The Manager (C+): The players love Brian Snitker and certainly there’s something to be said for that. Having players who will run through a wall for you is important. Snitker is stubborn to change at times, a byproduct of loyalty I don’t want to fault but I must, as some of his in-game decisions have hurt. The infusion of analytics has helped – albeit I think at the pushing of his staff. At times he seems more comfortable in the lead chair than in the past two seasons and, let it be known, I’m rooting for him. He’s one of the nicest guys you ever could meet. With that said, I see too many questionable decisions to buy in long term. Will Snitker be here in 2019? My heart says yes, but my head says no.

    The Coaching Staff (A): It’s clear this organization needed an infusion of new blood, and with the addition of Walt Weiss, Eric Young and Sal Fasano, the Braves have constructed one of the best coaching staffs in baseball. Ron Washington is the unsung MVP of this team, helping to forge one of baseball’s best defenses. Young has helped the roster push the envelope on the bases, using speed Atlanta has not had in years to pressure defenses.

    The Front Office (B-): Maybe a bit of a harsh grade, yes, given this team was picked by most to win between 75 and 82 games. The good: New GM Alex Anthopoulos took the right, measured approach to learn of his assets at his disposal, rather than trying to make a move for the sake of headlines. An analytical approach, embraced by the staff and players, has led to better defense. Also, and this must be said, the environment around the entire organization is so much better. The bad: Snitker has been handcuffed at times by dead weight on the bench and the bullpen. That’s on Anthopoulos, and it must be addressed at the deadline if Atlanta wants to play into October.

    —30—

    Bud L. Ellis is a lifelong Braves fan who worked as a sports writer for daily newspapers throughout Georgia earlier in his writing career, with duties including covering the Atlanta Braves, the World Series and MLB’s All-Star Game. Ellis currently lives in the Atlanta suburbs and contributes his thoughts on Braves baseball and MLB for a variety of outlets. Reach him on Twitter at @bud006.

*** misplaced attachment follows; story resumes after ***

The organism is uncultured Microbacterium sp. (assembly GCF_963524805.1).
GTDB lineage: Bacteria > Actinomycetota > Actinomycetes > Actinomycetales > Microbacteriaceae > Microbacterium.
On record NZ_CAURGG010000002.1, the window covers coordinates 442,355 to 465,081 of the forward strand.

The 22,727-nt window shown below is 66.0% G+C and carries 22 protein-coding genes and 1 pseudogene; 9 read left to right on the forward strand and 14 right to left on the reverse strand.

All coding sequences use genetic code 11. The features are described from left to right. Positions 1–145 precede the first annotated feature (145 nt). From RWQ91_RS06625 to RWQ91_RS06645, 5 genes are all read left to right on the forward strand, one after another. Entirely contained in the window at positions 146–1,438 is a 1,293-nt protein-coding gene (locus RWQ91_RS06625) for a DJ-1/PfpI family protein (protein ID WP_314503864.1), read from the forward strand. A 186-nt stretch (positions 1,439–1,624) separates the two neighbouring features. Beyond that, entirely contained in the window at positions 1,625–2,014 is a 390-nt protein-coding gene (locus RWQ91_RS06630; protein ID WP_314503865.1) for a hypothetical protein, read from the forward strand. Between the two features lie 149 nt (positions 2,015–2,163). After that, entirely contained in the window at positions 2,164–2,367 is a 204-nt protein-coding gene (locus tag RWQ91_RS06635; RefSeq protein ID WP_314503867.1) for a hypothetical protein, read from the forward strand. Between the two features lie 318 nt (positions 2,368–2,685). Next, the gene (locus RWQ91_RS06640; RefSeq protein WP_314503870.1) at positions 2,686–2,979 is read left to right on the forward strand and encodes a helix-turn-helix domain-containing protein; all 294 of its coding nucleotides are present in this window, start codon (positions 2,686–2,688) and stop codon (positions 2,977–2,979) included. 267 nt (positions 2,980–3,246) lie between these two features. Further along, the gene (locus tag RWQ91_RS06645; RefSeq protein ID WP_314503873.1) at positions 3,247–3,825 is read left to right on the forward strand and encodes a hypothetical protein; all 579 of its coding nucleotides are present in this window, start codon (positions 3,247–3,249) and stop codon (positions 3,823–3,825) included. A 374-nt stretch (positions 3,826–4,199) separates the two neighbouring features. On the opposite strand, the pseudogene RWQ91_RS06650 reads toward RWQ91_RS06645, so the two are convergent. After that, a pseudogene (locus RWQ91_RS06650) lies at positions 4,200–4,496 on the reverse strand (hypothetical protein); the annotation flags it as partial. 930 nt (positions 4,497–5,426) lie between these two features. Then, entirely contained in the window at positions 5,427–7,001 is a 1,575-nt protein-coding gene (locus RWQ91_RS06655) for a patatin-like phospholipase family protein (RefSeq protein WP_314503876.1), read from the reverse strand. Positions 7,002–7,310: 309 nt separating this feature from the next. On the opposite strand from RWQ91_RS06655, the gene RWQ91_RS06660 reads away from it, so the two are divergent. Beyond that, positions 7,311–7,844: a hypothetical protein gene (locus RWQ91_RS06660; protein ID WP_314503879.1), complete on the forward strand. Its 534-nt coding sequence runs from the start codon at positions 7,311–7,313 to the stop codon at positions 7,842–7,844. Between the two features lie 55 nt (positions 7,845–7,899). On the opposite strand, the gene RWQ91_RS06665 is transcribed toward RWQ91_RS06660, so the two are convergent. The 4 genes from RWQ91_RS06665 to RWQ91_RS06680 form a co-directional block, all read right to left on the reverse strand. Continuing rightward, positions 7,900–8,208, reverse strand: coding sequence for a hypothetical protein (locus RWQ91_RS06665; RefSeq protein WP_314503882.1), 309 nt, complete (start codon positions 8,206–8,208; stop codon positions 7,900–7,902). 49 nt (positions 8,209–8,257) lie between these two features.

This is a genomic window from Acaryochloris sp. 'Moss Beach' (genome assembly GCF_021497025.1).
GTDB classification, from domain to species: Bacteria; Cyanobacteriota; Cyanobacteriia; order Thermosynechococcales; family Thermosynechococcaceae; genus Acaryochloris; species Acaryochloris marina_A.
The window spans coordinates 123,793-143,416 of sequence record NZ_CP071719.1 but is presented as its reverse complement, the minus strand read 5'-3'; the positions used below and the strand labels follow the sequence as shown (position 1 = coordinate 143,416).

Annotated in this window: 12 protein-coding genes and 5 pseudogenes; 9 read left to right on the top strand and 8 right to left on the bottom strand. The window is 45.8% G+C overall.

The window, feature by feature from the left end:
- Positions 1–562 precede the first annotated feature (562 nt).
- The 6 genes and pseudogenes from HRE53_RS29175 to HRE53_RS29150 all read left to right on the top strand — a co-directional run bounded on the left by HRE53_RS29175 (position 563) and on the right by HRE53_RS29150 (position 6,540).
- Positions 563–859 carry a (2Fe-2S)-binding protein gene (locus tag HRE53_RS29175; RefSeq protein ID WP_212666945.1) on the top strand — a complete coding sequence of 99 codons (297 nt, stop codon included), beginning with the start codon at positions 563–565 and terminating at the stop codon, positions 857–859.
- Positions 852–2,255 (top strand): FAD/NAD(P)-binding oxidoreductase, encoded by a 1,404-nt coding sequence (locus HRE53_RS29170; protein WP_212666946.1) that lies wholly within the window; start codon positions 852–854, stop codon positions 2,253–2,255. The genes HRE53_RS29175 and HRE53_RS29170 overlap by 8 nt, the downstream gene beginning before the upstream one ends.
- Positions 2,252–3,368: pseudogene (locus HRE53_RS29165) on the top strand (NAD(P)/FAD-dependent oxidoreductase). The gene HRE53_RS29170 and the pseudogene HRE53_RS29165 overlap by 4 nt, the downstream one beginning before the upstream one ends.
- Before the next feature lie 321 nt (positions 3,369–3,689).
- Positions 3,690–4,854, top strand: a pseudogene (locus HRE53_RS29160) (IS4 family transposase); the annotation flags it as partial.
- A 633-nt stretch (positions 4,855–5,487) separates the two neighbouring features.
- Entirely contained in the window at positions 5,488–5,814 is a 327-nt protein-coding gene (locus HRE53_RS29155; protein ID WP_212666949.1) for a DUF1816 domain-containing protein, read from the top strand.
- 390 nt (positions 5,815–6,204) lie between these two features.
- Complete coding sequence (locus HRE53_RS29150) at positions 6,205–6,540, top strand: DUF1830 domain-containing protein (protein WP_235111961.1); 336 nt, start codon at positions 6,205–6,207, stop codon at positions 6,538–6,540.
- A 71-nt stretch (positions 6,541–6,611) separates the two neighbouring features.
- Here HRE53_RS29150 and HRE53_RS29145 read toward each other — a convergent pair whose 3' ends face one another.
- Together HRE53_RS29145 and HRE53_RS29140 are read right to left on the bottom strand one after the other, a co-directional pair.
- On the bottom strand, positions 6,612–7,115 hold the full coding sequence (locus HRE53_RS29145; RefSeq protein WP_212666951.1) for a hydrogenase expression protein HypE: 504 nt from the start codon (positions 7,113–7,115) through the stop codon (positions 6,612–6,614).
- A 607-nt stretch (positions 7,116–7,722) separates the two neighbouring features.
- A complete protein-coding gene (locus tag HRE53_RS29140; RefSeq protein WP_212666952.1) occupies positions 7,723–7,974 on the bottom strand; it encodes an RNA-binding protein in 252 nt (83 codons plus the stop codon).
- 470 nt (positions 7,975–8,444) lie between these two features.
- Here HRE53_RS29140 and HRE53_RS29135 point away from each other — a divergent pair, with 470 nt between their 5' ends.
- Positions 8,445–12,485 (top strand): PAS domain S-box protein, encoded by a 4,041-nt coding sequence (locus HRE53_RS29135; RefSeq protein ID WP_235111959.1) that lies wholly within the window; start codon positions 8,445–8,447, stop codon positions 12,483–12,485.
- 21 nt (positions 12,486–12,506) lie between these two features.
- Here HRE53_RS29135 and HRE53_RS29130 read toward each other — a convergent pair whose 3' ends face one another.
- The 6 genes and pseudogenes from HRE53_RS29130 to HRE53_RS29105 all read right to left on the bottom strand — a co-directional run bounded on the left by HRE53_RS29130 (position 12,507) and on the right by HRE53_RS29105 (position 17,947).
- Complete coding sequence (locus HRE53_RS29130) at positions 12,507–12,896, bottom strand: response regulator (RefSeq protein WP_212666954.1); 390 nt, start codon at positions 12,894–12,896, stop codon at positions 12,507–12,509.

SEASON PREVIEW: Can Acuna, speed and defense carry Braves to .500?

    By Bud L. Ellis

    BravesWire.com

    CUMMING, Ga. – Hope springs eternal, so goes the old saying, but in the cruel reality of Major League Baseball, that optimism runs dry for all but a few select squads.

    While it is true everybody plays to be the last one standing in early November and to bring home that golden trophy with the 30 pennants, truth serum served in 162 doses wears away the shine of spring dreams for most.

    So, when will that moment arrive for the Atlanta Braves, who are not ready to crash the postseason party but figure to be at least more intriguing this year than the last three (90-loss) seasons?

    Maybe deeper into summer than you think.

    Maybe.

    The Braves open the season at home on Thursday, hosting the Phillies at 4:10pm

    The Atlanta Braves open the 2018 season at home on Thursday, hosting the Philadelphia Phillies at 4:10pm

    Once in my young days as a sports writer, I wrote in a game story about an error a high school player made. My wise, older editor pointed out the error was inconsequential to the game’s outcome, and thus there was no need to call out the young gentleman in such a way. “Remember Bud, you played this sport,” said the sage editor, who loved this sport as deeply as myself. “It’s a hard game.”

    Indeed, it is. Coaching my 13- and 14-year old team last spring and summer did not allow me to provide any, “I remember when I was your age” moments. My career in uniform ended before then, when pitches started bending off a straight plane and when the speed, skill, athleticism and mental toughness to play at a high level surpassed any level this wannabe athlete growing up in the Atlanta suburbs could attain.

    I digress back to the present, as the Braves tick down the final days before Julio Teheran’s first pitch crosses home plate at SunTrust Park around 4:10 p.m. ET on Thursday. It will mark Atlanta’s second season inside its shiny new home, and most expect more wins than last year’s total of 72.

    Certainly, I feel this team will win more games. Last year’s Braves held things together through a remarkable first 90 games – walking out of SunTrust Park following a post-All-Star Game sweep of Arizona at 45 up and 45 down. Then the bottom dropped out as an overexposed bullpen and a shaky back end of the rotation ran out of pixie dust in the final 72 games.